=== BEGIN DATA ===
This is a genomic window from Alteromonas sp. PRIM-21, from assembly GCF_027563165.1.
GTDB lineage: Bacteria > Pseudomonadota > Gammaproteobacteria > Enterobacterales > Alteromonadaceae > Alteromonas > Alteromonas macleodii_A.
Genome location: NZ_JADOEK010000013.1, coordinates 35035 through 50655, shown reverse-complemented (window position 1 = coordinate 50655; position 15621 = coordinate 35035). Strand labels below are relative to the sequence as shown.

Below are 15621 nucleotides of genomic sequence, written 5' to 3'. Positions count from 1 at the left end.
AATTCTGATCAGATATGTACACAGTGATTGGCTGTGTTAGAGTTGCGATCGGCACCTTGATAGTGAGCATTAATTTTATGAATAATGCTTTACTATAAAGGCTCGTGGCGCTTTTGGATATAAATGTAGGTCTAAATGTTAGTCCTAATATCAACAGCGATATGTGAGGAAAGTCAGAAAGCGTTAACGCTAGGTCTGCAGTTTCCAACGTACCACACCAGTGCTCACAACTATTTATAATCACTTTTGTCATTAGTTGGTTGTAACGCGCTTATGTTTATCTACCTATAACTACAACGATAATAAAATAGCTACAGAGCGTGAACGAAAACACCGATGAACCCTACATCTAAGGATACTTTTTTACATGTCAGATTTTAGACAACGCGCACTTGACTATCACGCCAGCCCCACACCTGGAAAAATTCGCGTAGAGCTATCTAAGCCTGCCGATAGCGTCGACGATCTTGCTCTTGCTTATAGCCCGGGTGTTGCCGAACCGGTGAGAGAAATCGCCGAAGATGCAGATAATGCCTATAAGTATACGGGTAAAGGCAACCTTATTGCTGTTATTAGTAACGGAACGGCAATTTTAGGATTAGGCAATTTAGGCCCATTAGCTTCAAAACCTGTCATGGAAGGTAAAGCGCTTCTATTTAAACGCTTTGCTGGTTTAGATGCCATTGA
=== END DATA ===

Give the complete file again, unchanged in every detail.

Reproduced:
This is a genomic window from Alteromonas sp. PRIM-21, from assembly GCF_027563165.1.
GTDB lineage: Bacteria > Pseudomonadota > Gammaproteobacteria > Enterobacterales > Alteromonadaceae > Alteromonas > Alteromonas macleodii_A.
Genome location: NZ_JADOEK010000013.1, coordinates 35035 through 50655, shown reverse-complemented (window position 1 = coordinate 50655; position 15621 = coordinate 35035). Strand labels below are relative to the sequence as shown.

Below are 15621 nucleotides of genomic sequence, written 5' to 3'. Positions count from 1 at the left end.
AATTCTGATCAGATATGTACACAGTGATTGGCTGTGTTAGAGTTGCGATCGGCACCTTGATAGTGAGCATTAATTTTATGAATAATGCTTTACTATAAAGGCTCGTGGCGCTTTTGGATATAAATGTAGGTCTAAATGTTAGTCCTAATATCAACAGCGATATGTGAGGAAAGTCAGAAAGCGTTAACGCTAGGTCTGCAGTTTCCAACGTACCACACCAGTGCTCACAACTATTTATAATCACTTTTGTCATTAGTTGGTTGTAACGCGCTTATGTTTATCTACCTATAACTACAACGATAATAAAATAGCTACAGAGCGTGAACGAAAACACCGATGAACCCTACATCTAAGGATACTTTTTTACATGTCAGATTTTAGACAACGCGCACTTGACTATCACGCCAGCCCCACACCTGGAAAAATTCGCGTAGAGCTATCTAAGCCTGCCGATAGCGTCGACGATCTTGCTCTTGCTTATAGCCCGGGTGTTGCCGAACCGGTGAGAGAAATCGCCGAAGATGCAGATAATGCCTATAAGTATACGGGTAAAGGCAACCTTATTGCTGTTATTAGTAACGGAACGGCAATTTTAGGATTAGGCAATTTAGGCCCATTAGCTTCAAAACCTGTCATGGAAGGTAAAGCGCTTCTATTTAAACGCTTTGCTGGTTTAGATGCCATTGA